Mining banned in eco-sensitive areas in Goa | india | Hindustan Times
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Mining banned in eco-sensitive areas in Goa

india Updated: Apr 17, 2013 23:22 IST
Snehal Rebello

In a further setback to the Goa government and mining lobby, the high level working group chaired by K Kasturirangan has recommended a complete ban on iron ore mining in the eco-sensitive areas (ESA) in the state.

“Current mining activities in ESA would be phased out within five years, or at the time of expiry of the mining lease, whichever is earlier,” stated the report that was submitted to the union environment ministry on Tuesday.

The Western Ghats Ecology Expert Panel (WGEEP) headed by ecologist Madhav Gadgil had also recommended a complete ban on mining in the ESAs.

The report did not elaborate on the issue of the iron ore mining in Goa since the matter is being heard in the Supreme Court. Of the 1,700-odd responses that the Gadgil committee received on the WGEEP report, 33.89% were not in favour of mining in Goa. At present, there is a ban on mining activities in the state following apex court orders in October.

“For the last two years, a political game has begun between the Centre and state. The state will not accept this recommendation since it’s come from the central government and continue with its agenda in support of the mining lobby,” said activist Ramesh Gauns.

Gauns added, “However the recommendation on the ban will strengthen the matter in the Supreme Court.”

In 2011, HT had reported that 32 iron ore mines were operating on forest land without the requisite forest clearances and 21 mines were operating within the 10 km protected zone around wildlife sanctuaries without environmental clearances.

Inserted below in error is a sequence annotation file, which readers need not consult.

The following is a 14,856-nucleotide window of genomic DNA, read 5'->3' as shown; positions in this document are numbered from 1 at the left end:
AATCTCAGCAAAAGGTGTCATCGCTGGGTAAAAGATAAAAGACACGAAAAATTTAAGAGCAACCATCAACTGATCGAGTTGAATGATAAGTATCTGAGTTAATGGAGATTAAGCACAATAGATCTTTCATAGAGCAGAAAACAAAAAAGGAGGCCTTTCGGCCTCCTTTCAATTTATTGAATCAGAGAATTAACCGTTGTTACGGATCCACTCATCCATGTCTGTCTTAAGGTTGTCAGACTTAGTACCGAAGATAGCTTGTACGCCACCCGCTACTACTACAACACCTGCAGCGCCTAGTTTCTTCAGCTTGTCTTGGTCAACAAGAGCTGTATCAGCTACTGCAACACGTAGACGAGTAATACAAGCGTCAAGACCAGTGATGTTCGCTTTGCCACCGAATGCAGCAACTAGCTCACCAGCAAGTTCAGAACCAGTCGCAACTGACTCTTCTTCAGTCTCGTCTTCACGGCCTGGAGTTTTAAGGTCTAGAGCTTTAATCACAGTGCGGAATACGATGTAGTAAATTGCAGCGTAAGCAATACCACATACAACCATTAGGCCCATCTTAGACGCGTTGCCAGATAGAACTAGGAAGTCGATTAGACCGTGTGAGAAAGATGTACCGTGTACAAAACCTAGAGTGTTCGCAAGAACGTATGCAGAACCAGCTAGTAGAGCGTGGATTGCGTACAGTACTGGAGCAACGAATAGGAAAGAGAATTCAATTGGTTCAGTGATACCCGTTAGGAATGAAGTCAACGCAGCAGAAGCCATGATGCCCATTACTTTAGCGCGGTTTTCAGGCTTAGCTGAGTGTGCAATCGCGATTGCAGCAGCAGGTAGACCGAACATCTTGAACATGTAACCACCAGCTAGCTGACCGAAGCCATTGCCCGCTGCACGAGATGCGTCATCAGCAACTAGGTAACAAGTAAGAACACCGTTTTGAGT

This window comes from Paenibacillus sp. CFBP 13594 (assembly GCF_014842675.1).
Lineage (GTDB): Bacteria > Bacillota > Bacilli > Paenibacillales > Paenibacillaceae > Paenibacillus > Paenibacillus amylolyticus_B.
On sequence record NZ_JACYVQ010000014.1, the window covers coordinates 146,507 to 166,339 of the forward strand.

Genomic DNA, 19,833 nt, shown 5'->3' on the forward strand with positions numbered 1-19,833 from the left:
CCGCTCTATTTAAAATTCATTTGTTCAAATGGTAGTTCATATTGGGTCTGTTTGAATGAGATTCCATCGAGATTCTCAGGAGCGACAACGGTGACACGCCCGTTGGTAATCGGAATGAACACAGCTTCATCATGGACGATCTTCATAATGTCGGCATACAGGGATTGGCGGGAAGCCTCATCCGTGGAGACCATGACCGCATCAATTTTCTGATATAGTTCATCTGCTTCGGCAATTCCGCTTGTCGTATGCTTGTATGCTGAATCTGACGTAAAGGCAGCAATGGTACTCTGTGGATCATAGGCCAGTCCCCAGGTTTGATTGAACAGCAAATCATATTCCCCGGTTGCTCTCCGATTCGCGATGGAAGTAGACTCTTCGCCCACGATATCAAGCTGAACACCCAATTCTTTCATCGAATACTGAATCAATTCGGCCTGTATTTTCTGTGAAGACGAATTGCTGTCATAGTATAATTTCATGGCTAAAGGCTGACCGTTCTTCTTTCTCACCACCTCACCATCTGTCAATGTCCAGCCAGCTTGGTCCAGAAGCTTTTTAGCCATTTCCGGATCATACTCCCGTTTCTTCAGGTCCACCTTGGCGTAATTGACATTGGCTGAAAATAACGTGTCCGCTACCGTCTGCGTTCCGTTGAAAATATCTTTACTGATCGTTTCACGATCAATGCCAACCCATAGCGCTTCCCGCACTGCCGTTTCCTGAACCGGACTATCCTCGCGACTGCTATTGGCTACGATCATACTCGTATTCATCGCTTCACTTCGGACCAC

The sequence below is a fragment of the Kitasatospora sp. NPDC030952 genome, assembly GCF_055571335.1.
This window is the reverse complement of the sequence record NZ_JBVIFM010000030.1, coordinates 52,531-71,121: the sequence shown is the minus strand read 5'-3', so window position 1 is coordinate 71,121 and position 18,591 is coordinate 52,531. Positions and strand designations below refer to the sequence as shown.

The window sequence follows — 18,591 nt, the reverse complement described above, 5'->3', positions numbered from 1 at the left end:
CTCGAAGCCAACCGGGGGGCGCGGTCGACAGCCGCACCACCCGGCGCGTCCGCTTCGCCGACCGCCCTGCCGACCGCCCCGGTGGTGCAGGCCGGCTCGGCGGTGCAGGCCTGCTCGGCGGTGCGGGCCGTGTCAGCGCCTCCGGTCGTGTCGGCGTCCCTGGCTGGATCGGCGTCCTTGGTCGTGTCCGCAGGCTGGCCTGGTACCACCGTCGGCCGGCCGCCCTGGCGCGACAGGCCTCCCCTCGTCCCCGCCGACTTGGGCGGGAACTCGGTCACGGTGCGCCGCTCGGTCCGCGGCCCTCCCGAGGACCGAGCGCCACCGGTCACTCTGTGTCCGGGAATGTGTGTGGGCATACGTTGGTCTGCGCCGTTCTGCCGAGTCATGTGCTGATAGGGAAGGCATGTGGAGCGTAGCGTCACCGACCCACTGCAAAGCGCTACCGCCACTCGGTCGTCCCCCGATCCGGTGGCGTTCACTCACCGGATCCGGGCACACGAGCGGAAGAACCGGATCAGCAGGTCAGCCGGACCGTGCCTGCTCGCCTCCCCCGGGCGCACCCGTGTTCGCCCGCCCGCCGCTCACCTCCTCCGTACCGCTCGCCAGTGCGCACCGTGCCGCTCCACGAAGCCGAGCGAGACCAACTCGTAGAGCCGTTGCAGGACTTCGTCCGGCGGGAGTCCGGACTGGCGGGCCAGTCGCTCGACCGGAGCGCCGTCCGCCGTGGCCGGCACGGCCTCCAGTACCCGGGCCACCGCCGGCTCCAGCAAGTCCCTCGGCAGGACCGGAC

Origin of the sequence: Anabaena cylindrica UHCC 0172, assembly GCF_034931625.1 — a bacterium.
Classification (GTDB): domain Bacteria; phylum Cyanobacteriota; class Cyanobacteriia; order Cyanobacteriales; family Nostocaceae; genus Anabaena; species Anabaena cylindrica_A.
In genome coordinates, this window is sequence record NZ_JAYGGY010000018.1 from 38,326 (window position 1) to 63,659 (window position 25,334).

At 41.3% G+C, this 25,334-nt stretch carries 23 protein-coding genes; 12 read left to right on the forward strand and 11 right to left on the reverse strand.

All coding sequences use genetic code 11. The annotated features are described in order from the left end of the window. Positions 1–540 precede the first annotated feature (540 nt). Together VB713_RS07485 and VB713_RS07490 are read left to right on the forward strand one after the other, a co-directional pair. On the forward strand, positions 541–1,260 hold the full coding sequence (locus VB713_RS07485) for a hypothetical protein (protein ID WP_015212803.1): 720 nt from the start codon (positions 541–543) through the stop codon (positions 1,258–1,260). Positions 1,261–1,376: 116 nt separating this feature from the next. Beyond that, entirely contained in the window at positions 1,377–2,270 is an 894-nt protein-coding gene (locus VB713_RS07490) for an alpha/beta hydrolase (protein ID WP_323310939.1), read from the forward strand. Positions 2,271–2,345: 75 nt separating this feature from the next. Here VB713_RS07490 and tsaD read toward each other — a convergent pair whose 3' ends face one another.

Of the six states that fall under the Western Ghats, Goa has the highest percent of ESA at 83.57% with almost half under protected areas and world heritage sites.

According to the report, the Goa government has not yet sent their proposal notifying ESAs around notified wildlife sanctuaries and national parks in the State to the union environment ministry. The ministry also is yet to receive information on the distances of 139 mines from the various notified wildlife sanctuaries and national parks.

The report states that the mining sector, categorised as a red industry, has grown without “consideration for impacts on the ecology and livelihood security” which has led to protests and bans in different states.

HT in a series of reports had reported how illegalities in mining has cost the state a loss of Rs. 4,000 crore though some estimates pegged it at Rs. 10,000 crore. The MB Shah Commission of Inquiry pegged loss to state exchequer through illegal mining at Rs. 35,000 crore.